- Former Managing Director and the Head of the Regulatory Management Team for JPMorgan Chase & Co. responsible for coordinating the firm’s internal dealings with supervisors and regulators globally.
- Designed and managed the firm’s Corporate Operational Risk function; and, prior to that, served as the firm’s Senior Credit Officer. He also was the General Manager of the Singapore Office and Regional Head of Credit for Asia Pacific. He was the Global Head of Credit Research and served for a time in Tokyo as the Head of the firm’s M&A Advisory function.
- Bank Supervision and Regulation Division of the Federal Reserve Bank of Cleveland.
- Founding member (JPMorgan) and Chairman, Operational Risk Data Exchange Association (ORX)
- Vice Chairman of the Board of Trustees of Case Western Reserve University and serves as Chairman of the Finance Committee.
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Regulatory Management Strategies for Financial Institutions
- The regulatory climate is much more complicated today than in the recent past and that trend is likely to continue.
- The political fallout from the financial crisis of 2008 has not yet settled. This continuing volatility is in addition to the complexities caused by the state of international affairs following 9/11 and the continuing trend of globalization. The macro political and economic atmosphere suggests that the challenging environment in the financial industry is not likely to diminish any time soon. As the economic recovery continues, the banking industry may regain its credibility in the eyes of politicians and the public at large but that remains a promise for the future.
- The notion of "too big to fail," which is an outgrowth of the 2008 crisis, is here to stay at least for the foreseeable future.
Many current regulatory initiatives are driven by fear of the next crisis. Regulators appropriately want to ensure that the U.S. taxpayer is in no way vulnerable to financial difficulty and this concern applies to the overall marketplace as well as individual financial institutions of a certain size. These institutions are so deeply embedded in everyone's life that the federal government cannot allow them to fail.
This also means that the government is going to have a say – and a very large say – in how these institutions are operated and how they manage risk. The risk that banks and large financial institutions are expected to manage is not only their own financial risk but the risk to the society at large. Government regulatory bodies will continue to insist that financial institutions remain aware of their responsibilities.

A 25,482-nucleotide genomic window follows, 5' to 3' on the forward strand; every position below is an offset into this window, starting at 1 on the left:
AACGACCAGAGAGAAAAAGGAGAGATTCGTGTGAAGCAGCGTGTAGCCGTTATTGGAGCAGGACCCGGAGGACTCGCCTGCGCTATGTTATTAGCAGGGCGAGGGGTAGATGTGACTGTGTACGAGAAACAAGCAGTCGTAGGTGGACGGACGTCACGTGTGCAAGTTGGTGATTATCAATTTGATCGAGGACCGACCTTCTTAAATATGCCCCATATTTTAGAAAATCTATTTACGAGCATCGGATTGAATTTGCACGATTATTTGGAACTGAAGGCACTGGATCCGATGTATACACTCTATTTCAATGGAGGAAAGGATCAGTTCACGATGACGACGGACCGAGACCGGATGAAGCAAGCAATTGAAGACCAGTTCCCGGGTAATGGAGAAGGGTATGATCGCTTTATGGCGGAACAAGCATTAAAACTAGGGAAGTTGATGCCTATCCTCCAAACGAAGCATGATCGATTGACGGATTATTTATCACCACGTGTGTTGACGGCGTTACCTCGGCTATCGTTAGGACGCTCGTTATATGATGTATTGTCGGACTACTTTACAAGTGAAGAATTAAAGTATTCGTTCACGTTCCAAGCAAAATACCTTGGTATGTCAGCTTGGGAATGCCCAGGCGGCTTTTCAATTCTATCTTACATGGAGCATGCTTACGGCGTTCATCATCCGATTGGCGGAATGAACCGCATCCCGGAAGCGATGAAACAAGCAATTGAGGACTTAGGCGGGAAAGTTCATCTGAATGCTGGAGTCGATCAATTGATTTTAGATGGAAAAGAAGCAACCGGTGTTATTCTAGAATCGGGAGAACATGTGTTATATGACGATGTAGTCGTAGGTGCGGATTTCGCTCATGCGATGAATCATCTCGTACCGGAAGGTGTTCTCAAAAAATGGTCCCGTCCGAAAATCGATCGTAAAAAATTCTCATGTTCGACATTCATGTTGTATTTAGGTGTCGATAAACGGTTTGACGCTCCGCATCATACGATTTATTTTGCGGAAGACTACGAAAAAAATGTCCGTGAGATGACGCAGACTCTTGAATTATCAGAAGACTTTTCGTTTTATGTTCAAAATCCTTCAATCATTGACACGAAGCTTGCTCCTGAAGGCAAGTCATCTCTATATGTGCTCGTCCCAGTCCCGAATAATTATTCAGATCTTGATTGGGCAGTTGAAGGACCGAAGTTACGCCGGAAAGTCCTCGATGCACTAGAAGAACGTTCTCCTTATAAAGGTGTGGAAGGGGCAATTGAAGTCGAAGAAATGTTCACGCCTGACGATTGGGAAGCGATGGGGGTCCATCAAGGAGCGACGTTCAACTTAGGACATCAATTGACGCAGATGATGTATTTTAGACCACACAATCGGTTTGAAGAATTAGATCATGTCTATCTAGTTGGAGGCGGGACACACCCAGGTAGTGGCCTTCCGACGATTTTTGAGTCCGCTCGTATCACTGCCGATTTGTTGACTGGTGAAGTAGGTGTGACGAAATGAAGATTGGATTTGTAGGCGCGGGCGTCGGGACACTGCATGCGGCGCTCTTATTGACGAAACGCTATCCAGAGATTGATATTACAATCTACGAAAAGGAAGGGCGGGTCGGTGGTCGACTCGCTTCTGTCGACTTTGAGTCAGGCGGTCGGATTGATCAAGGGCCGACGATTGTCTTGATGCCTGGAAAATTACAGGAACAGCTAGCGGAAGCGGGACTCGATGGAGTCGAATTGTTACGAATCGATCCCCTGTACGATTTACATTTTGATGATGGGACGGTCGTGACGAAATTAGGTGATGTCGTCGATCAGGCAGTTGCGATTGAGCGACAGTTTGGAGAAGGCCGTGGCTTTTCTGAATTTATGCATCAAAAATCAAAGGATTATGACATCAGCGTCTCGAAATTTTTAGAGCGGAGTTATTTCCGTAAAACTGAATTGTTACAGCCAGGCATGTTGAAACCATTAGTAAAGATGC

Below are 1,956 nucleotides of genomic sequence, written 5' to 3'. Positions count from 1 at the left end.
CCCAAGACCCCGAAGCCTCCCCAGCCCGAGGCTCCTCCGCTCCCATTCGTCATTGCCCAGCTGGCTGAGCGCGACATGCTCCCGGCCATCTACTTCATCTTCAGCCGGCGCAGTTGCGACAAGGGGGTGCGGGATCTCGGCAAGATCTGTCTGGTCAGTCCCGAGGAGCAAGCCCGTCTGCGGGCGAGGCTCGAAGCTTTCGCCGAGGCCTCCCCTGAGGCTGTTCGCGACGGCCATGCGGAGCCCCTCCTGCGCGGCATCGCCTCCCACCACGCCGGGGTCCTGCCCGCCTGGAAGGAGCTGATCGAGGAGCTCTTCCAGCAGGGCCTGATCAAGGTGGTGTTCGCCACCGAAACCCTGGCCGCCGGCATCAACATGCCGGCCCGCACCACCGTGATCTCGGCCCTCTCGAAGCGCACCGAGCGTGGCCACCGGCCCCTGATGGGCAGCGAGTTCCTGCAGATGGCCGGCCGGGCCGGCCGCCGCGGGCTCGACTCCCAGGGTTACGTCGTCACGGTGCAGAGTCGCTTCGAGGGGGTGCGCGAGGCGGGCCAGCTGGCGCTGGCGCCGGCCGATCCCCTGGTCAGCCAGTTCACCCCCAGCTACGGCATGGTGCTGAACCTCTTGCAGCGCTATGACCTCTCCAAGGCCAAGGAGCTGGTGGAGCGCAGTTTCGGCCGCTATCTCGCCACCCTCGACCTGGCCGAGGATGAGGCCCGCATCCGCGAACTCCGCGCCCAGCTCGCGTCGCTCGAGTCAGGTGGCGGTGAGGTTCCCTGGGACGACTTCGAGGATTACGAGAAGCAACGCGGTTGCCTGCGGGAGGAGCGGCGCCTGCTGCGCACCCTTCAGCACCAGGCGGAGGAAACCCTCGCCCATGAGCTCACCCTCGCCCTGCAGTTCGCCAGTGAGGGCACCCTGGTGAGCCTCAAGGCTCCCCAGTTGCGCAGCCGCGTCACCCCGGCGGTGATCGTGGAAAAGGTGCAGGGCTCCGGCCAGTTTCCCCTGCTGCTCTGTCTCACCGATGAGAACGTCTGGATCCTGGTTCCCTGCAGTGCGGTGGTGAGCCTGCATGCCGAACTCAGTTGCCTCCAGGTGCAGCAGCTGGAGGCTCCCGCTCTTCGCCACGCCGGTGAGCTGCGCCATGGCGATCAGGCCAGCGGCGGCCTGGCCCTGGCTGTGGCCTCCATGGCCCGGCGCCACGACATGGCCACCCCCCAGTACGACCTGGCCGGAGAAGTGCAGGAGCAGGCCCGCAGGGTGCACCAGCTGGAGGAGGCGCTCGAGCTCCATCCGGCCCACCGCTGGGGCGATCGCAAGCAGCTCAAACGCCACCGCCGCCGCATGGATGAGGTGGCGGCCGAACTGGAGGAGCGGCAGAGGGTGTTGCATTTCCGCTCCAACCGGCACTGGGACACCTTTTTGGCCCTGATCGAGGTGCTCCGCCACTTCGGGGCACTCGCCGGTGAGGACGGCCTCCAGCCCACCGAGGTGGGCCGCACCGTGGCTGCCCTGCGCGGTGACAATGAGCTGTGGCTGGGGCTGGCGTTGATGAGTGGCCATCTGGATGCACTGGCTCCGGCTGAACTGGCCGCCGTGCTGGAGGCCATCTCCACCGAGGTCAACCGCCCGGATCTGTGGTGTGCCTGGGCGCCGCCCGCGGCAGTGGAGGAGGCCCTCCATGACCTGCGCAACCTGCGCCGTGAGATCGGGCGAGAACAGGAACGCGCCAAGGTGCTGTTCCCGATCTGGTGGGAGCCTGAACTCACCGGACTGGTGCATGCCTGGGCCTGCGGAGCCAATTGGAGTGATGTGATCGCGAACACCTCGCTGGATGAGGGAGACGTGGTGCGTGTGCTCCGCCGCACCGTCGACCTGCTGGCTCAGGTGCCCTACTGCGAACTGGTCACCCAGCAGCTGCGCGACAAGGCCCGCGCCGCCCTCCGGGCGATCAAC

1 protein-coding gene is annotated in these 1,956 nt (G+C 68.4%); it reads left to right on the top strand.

- The Consumer Financial Protection Bureau (CFPB) is still finding its way.
- Established by the Dodd-Frank Act of 2010, the CFPB has a mission to ensure that "consumers get the information they need to make the financial decisions they believe are best for themselves and their families – that prices are clear up front, that risks are visible, and that nothing is buried in fine print. In a market that works, consumers should be able to make direct comparisons among products and no provider should be able to use unfair, deceptive, or abusive practices." This is a very broad mission and this bureau is just getting started. Regulators have not yet finished writing the regulations associated with Dodd-Frank.
- Technology changes, and their associated threats, continue unabated.
What might policy makers do about bitcoin? What about news stories of continuing cyber attacks? With emerging technologies come emerging problems. When it comes to fraud, criminals get smarter and smarter. Bitcoin awaits an economic policy decision regarding whether or not the government will encourage the development of an entirely new money supply. But what will this money supply mean for the banks? These questions and many more will continue to engage the financial industry, especially as such areas as money transfers become entirely digitized.
- Larger global trends continue, such as continuing unrest abroad and the threats of terrorism.
- Issues around criminal justice and national security in the U.S. will continue to have some impact on financial institutions and regulators. For instance, the money used by terrorist organizations tends to travel through a whole chain of financial institutions. Governments are getting increasingly skilled at monitoring these transactions and the trails they leave and at preventing the flow of funds where prevention is beneficial for national security. Government efforts are oriented toward enforcing the laws or getting the required information to enforce them from the primary bank or institution.